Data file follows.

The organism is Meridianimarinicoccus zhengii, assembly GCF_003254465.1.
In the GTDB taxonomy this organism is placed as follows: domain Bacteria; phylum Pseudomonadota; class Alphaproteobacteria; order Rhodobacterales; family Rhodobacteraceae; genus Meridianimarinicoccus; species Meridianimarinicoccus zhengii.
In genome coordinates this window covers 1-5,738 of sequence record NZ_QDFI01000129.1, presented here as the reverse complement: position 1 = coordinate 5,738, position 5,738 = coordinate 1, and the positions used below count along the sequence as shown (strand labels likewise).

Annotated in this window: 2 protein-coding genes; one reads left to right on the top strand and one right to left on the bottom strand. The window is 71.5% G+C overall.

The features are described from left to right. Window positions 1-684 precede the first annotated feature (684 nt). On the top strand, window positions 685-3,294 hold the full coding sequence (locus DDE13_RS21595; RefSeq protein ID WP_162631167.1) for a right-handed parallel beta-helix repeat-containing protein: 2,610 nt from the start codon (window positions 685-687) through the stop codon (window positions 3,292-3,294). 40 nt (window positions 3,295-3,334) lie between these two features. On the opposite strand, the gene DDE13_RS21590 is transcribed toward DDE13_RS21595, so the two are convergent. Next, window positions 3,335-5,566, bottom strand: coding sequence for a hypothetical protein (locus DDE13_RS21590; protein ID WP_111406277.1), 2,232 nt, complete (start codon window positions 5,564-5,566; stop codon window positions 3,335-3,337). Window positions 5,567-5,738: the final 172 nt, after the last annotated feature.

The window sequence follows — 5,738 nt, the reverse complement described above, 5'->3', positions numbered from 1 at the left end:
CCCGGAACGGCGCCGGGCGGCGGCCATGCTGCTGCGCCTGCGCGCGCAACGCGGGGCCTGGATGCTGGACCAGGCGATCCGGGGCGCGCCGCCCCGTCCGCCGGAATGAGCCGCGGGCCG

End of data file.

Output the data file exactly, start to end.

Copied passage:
The organism is Meridianimarinicoccus zhengii, assembly GCF_003254465.1.
In the GTDB taxonomy this organism is placed as follows: domain Bacteria; phylum Pseudomonadota; class Alphaproteobacteria; order Rhodobacterales; family Rhodobacteraceae; genus Meridianimarinicoccus; species Meridianimarinicoccus zhengii.
In genome coordinates this window covers 1-5,738 of sequence record NZ_QDFI01000129.1, presented here as the reverse complement: position 1 = coordinate 5,738, position 5,738 = coordinate 1, and the positions used below count along the sequence as shown (strand labels likewise).

Annotated in this window: 2 protein-coding genes; one reads left to right on the top strand and one right to left on the bottom strand. The window is 71.5% G+C overall.

The features are described from left to right. Window positions 1-684 precede the first annotated feature (684 nt). On the top strand, window positions 685-3,294 hold the full coding sequence (locus DDE13_RS21595; RefSeq protein ID WP_162631167.1) for a right-handed parallel beta-helix repeat-containing protein: 2,610 nt from the start codon (window positions 685-687) through the stop codon (window positions 3,292-3,294). 40 nt (window positions 3,295-3,334) lie between these two features. On the opposite strand, the gene DDE13_RS21590 is transcribed toward DDE13_RS21595, so the two are convergent. Next, window positions 3,335-5,566, bottom strand: coding sequence for a hypothetical protein (locus DDE13_RS21590; protein ID WP_111406277.1), 2,232 nt, complete (start codon window positions 5,564-5,566; stop codon window positions 3,335-3,337). Window positions 5,567-5,738: the final 172 nt, after the last annotated feature.

The window sequence follows — 5,738 nt, the reverse complement described above, 5'->3', positions numbered from 1 at the left end:
CCCGGAACGGCGCCGGGCGGCGGCCATGCTGCTGCGCCTGCGCGCGCAACGCGGGGCCTGGATGCTGGACCAGGCGATCCGGGGCGCGCCGCCCCGTCCGCCGGAATGAGCCGCGGGCCG